As we see a raft of commentators heralding the death of the network model it is perhaps time for networks to reflect and decide what is their future rather than their obituary.
I have spent more than 25 years working with networks and their fantastic advisers, and have seen the many benefits they bring to UK financial services, but change is now badly needed.
Many specialists believed RDR would sound the death knell for the traditional network, chiefly because of the removal of commission for investment and retail products.
Prior to RDR, membership of a network was mainly for the financial benefit of aggregation. The networks played the role of a ‘commission club’ benefiting from the desire and in some cases need, of providers to secure business and market share.
To acquire attractive commission ‘network rates’, panels of providers were produced, with the selected providers given access to members through a variety of ‘pay-to-play’ activities, such as seminars, workshops and publications.
This, in my view, created our present problem for many networks as they became specialised event management companies, surrendering the thought leadership, marketing and influence to the providers. They did this while cosseted by a false sense of security about commission rates which they believed aided retention and acquisition – commission that RDR has now removed.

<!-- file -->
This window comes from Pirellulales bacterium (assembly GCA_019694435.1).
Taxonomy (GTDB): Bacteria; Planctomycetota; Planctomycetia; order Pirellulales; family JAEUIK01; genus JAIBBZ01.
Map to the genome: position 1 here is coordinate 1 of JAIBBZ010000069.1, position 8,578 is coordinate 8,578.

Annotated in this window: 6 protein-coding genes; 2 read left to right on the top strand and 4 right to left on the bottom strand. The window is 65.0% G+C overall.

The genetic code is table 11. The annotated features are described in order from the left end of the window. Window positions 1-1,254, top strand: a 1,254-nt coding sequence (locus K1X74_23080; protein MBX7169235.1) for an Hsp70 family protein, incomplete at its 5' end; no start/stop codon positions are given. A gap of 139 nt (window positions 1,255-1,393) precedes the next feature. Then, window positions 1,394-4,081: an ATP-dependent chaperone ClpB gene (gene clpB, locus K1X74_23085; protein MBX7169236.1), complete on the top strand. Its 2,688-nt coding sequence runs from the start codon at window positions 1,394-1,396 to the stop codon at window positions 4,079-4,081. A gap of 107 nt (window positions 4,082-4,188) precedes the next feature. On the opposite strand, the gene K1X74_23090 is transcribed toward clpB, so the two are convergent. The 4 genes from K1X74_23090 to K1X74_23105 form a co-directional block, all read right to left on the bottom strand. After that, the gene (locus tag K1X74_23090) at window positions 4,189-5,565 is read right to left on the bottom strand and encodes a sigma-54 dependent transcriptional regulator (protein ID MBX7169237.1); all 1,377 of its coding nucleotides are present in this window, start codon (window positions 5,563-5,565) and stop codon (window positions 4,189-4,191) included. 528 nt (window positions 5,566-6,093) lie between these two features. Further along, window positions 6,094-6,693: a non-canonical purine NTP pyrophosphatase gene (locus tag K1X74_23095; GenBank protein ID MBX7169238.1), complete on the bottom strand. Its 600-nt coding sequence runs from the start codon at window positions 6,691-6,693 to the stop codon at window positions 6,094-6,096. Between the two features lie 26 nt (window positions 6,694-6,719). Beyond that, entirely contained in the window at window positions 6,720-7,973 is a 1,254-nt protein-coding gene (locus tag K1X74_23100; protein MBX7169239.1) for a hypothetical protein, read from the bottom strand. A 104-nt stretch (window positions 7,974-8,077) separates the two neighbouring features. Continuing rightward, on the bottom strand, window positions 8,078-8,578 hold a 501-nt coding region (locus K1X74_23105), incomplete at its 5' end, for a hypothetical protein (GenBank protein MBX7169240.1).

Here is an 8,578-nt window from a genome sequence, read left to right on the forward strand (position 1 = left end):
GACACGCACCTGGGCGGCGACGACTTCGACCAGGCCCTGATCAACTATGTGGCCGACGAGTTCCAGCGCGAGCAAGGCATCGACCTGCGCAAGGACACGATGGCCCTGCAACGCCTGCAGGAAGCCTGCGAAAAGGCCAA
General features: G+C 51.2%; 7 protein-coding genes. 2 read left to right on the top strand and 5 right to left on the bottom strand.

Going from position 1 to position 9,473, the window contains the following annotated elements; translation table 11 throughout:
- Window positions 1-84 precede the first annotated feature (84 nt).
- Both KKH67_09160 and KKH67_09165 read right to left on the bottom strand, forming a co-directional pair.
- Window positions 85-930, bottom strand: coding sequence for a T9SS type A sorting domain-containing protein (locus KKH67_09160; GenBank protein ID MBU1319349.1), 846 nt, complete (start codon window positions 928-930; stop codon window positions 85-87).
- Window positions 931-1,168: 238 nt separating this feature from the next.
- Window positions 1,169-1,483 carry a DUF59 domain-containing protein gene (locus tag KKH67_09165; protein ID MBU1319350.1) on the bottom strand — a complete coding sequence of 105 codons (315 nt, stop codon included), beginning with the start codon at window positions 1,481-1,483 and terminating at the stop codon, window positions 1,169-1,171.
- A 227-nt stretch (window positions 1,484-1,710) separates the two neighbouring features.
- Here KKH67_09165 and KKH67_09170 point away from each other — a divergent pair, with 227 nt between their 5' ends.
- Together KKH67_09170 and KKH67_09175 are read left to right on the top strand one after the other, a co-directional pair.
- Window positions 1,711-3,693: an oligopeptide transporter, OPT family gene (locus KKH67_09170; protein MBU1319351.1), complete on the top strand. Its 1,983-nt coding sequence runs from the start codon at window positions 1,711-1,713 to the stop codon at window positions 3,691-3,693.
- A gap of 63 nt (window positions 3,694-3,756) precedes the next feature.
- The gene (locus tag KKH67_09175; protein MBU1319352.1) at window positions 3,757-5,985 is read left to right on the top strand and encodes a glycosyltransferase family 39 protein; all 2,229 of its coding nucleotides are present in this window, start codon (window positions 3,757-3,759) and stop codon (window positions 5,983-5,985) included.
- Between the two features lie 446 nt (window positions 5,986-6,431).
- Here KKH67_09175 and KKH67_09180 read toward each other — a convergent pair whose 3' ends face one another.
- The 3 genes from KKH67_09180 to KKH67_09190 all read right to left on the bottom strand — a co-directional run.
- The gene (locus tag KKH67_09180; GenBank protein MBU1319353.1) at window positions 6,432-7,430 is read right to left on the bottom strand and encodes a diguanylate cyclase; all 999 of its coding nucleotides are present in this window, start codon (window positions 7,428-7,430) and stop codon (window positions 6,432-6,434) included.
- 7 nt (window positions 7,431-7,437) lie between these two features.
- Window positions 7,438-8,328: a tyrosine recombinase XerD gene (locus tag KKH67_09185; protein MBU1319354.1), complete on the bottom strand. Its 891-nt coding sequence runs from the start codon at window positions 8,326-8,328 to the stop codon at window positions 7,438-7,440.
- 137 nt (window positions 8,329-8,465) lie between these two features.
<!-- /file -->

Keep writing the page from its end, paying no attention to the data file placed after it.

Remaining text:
Being a business owner in any sector can be a lonely place, but in our heavily regulated and legislation-laden sector there are a number of benefits to be had from network membership for the sole trader or small business: compliance, competitive professional indemnity cover, process development and training support. But is this now enough? I believe not.
The successful networks of our profession share a number of key attributes that the others would do well to research and adopt.
The networks of the next decade will have to offer more than compliance and PI cover. They must evolve into real business communities and provide thought leadership and assistance for their members in business development, marketing, technology and, increasingly, social media.
If a business community abdicates the intellectual growth of its membership to others in return for financial compensation, no matter how it is dressed up, how do you define the future direction of your model?
As it stands, the future direction of far too many of the existing network models is at the mercy of competing providers with their own strategic interests at heart. The networks of the future need to have a collaborative relationship with the remaining providers but they must also seize more control over their own strategic direction, becoming adviser-centric with the growth of their community at the heart of their existence, a culture that grows and develops every individual and business in its community
The average age of UK financial advisers is a matter of great debate, but the latest research shows it currently stands at 54. How many will we have in five years’ time?